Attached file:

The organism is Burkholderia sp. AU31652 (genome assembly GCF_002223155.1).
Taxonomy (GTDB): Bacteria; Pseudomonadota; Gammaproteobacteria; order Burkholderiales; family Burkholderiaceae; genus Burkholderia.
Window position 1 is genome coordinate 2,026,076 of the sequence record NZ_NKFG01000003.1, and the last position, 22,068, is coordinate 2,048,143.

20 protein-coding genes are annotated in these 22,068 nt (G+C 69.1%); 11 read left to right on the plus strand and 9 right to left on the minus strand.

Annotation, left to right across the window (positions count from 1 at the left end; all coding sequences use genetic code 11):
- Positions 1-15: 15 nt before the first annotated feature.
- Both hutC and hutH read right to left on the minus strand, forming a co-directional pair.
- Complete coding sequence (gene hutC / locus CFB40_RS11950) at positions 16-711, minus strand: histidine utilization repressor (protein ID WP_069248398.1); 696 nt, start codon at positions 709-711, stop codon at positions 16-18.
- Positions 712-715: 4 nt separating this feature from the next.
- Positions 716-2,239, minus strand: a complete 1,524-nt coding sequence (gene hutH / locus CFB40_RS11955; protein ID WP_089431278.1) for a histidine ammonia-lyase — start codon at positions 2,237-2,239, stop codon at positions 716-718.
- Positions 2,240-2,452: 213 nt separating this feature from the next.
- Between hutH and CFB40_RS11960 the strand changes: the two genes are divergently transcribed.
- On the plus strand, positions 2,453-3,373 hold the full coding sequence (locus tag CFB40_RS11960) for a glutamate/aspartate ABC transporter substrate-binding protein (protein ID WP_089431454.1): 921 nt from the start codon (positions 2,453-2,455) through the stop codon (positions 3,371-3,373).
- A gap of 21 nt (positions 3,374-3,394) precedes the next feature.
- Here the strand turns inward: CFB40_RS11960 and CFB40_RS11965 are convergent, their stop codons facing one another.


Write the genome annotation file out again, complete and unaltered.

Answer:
The organism is Burkholderia sp. AU31652 (genome assembly GCF_002223155.1).
Taxonomy (GTDB): Bacteria; Pseudomonadota; Gammaproteobacteria; order Burkholderiales; family Burkholderiaceae; genus Burkholderia.
Window position 1 is genome coordinate 2,026,076 of the sequence record NZ_NKFG01000003.1, and the last position, 22,068, is coordinate 2,048,143.

20 protein-coding genes are annotated in these 22,068 nt (G+C 69.1%); 11 read left to right on the plus strand and 9 right to left on the minus strand.

Annotation, left to right across the window (positions count from 1 at the left end; all coding sequences use genetic code 11):
- Positions 1-15: 15 nt before the first annotated feature.
- Both hutC and hutH read right to left on the minus strand, forming a co-directional pair.
- Complete coding sequence (gene hutC / locus CFB40_RS11950) at positions 16-711, minus strand: histidine utilization repressor (protein ID WP_069248398.1); 696 nt, start codon at positions 709-711, stop codon at positions 16-18.
- Positions 712-715: 4 nt separating this feature from the next.
- Positions 716-2,239, minus strand: a complete 1,524-nt coding sequence (gene hutH / locus CFB40_RS11955; protein ID WP_089431278.1) for a histidine ammonia-lyase — start codon at positions 2,237-2,239, stop codon at positions 716-718.
- Positions 2,240-2,452: 213 nt separating this feature from the next.
- Between hutH and CFB40_RS11960 the strand changes: the two genes are divergently transcribed.
- On the plus strand, positions 2,453-3,373 hold the full coding sequence (locus tag CFB40_RS11960) for a glutamate/aspartate ABC transporter substrate-binding protein (protein ID WP_089431454.1): 921 nt from the start codon (positions 2,453-2,455) through the stop codon (positions 3,371-3,373).
- A gap of 21 nt (positions 3,374-3,394) precedes the next feature.
- Here the strand turns inward: CFB40_RS11960 and CFB40_RS11965 are convergent, their stop codons facing one another.